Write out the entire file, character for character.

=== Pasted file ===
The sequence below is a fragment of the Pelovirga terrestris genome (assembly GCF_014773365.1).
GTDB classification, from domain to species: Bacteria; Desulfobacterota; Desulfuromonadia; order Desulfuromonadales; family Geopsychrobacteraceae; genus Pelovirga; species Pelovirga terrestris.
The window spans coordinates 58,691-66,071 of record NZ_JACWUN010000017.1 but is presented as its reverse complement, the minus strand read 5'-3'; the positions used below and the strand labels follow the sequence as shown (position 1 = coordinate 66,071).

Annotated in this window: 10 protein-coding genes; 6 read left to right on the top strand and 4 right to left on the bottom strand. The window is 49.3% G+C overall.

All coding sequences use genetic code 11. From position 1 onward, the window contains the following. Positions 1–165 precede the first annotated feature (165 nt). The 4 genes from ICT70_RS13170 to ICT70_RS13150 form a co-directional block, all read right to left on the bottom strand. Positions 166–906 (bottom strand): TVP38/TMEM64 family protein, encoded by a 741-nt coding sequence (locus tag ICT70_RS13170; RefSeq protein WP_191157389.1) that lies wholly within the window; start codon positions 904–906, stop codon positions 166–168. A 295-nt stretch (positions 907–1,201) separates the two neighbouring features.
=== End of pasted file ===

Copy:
The sequence below is a fragment of the Pelovirga terrestris genome (assembly GCF_014773365.1).
GTDB classification, from domain to species: Bacteria; Desulfobacterota; Desulfuromonadia; order Desulfuromonadales; family Geopsychrobacteraceae; genus Pelovirga; species Pelovirga terrestris.
The window spans coordinates 58,691-66,071 of record NZ_JACWUN010000017.1 but is presented as its reverse complement, the minus strand read 5'-3'; the positions used below and the strand labels follow the sequence as shown (position 1 = coordinate 66,071).

Annotated in this window: 10 protein-coding genes; 6 read left to right on the top strand and 4 right to left on the bottom strand. The window is 49.3% G+C overall.

All coding sequences use genetic code 11. From position 1 onward, the window contains the following. Positions 1–165 precede the first annotated feature (165 nt). The 4 genes from ICT70_RS13170 to ICT70_RS13150 form a co-directional block, all read right to left on the bottom strand. Positions 166–906 (bottom strand): TVP38/TMEM64 family protein, encoded by a 741-nt coding sequence (locus tag ICT70_RS13170; RefSeq protein WP_191157389.1) that lies wholly within the window; start codon positions 904–906, stop codon positions 166–168. A 295-nt stretch (positions 907–1,201) separates the two neighbouring features.